“ Go not to the object let it come to you”

“ Go not to the object let it come to you”                     — Thoreau, Princeton edition of the Journals, vol 5, 344

“[We can contrast]  investigations that are, as it were, self-willed, where the investigator stands above, over and against, what is investigated, and one where the investigator is ‘object-willed’, moved to consideration of what she stands enmeshed in, alongside, and which calls out to her for consideration.  We might say that in the first case, the investigation proceeds in light produced by the investigator, in the second, in light produced by the ‘object’ investigated.”          –Kelly Jolley

“Each thought that is welcomed and recorded is a nest egg— by the side of which more will be laid. Thoughts accidentally thrown together become a frame— in which more may be developed—& exhibited. Perhaps this is the main value of a habit of writing— of keeping a journal. That so we remember our best hours—& stimulate ourselves. My thoughts are my company— They have a certain individuality & separate existence— aye personality. Having by chance recorded a few disconnected thoughts and then brought them into juxtaposition— they suggest a whole new field in which it was possible to labor & to think. Thought begat thought.”   — (Princeton Journ.  4: 277– 78)

“in the true natural order the order or system is not insisted on. … The species and individuals of all the natural kingdoms ask our attention and admiration in a round robin” (J XIV: 119).


5 comments on ““ Go not to the object let it come to you”

  1. Thanks for these lines from Thoreau. I ran across a memorable, related line today (reading about Marcel)–“docility to the solicitations of the real”.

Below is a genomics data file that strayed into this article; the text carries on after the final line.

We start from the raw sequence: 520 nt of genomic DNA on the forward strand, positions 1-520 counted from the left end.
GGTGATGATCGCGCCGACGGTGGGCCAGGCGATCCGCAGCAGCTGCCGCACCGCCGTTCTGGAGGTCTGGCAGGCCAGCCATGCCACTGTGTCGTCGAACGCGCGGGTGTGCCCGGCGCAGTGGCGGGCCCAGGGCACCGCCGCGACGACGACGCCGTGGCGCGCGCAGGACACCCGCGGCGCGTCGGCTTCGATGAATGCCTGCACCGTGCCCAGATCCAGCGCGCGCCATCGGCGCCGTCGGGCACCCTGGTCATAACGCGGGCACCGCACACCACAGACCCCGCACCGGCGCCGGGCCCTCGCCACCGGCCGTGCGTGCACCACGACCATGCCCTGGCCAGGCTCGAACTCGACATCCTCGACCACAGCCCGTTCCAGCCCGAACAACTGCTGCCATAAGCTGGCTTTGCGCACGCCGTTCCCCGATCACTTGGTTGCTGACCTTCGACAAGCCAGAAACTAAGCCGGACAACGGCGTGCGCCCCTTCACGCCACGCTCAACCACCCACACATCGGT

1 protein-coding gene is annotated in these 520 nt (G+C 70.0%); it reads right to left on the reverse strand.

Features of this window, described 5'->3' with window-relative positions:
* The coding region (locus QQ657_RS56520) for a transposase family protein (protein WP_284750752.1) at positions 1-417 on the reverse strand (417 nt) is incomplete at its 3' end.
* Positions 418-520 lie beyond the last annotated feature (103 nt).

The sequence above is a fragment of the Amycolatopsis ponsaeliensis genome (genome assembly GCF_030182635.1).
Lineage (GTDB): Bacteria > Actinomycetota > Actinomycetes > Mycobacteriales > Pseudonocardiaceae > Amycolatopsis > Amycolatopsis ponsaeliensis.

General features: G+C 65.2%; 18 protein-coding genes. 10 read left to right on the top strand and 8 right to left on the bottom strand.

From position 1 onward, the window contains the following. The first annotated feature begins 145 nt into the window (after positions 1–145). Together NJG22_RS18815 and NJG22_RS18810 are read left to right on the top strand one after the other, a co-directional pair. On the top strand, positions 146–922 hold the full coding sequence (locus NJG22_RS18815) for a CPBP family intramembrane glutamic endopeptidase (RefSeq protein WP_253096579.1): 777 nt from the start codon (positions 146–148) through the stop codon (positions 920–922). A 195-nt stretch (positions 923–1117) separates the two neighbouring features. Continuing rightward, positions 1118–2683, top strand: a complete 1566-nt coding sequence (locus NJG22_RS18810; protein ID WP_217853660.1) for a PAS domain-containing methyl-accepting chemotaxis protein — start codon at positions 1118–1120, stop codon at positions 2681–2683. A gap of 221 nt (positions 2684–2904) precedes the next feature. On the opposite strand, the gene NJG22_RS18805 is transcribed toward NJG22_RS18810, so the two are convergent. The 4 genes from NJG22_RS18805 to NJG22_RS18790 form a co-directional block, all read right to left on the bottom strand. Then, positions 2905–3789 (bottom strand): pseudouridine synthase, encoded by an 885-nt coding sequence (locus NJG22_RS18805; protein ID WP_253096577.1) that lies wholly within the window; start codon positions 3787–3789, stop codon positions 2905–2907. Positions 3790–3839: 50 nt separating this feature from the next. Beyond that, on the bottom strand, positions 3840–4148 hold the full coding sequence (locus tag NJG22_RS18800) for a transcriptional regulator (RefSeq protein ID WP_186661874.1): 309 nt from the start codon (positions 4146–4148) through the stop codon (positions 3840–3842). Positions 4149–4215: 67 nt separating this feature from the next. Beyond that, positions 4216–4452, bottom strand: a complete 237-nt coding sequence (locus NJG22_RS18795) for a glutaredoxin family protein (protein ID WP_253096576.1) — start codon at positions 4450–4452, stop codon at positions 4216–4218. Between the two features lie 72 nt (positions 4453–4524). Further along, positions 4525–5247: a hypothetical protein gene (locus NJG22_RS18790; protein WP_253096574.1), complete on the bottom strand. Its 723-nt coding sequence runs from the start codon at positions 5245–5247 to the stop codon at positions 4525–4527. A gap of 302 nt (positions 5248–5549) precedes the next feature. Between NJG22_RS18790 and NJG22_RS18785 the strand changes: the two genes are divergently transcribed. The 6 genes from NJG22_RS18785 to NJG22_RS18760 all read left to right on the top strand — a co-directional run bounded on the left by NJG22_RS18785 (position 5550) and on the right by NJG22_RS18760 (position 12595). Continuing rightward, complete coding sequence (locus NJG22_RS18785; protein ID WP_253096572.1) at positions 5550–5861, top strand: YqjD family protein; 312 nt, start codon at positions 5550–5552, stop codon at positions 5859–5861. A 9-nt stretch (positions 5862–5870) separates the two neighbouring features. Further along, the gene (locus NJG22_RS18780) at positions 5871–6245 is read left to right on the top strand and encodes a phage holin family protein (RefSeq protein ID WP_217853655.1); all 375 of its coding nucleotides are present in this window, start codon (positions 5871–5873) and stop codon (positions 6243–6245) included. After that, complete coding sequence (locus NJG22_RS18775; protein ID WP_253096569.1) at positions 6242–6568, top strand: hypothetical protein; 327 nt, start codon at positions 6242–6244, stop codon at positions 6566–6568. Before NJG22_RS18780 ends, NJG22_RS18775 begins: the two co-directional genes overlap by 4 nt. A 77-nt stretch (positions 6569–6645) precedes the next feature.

2. dmf says:

    Jay DeFeo and All That Jazz

  3. Steve says:

    Do you ever get the impression that Walden retains strong traces of Thoreau’s journal-keeping method and that this might help explain both its exasperating elusiveness and hypnotic charm? Though it’s obviously a highly polished work – nearly a decade in the making, with nothing less than perfection as its standard – I detect that Walden’s scores of themes, like a handful of colorful dice, are cast and recast in ever-changing and surprising combinations, and that the accidental novelty of the combinations is what imparts to the book its summary-defying nuance and depth. The meaning of each theme undergoes a greater or lesser modification with each new configuration it shows up in, creating the effect of a constantly moving, almost cloud-like metamorphosis. Admittedly, a combination of dice does not make a very good cloud, but perhaps you get the idea.

    • efmooney says:

      I think that’s just right, Steve. People complain about contradictions, and discontinuity in exposition, but he wants to roll out the dice (or lay down the eggs) this way and that, enjoying the new combinations of half a dozen (or a dozen) elements. Not a sustained theme or argument but unanticipated and striking juxtaposition of fragments (eggs, dice) keeps up the sparkle and multiple, flexible loose fitting thought-designs (if not arguments) do emerge in “a round robin.”

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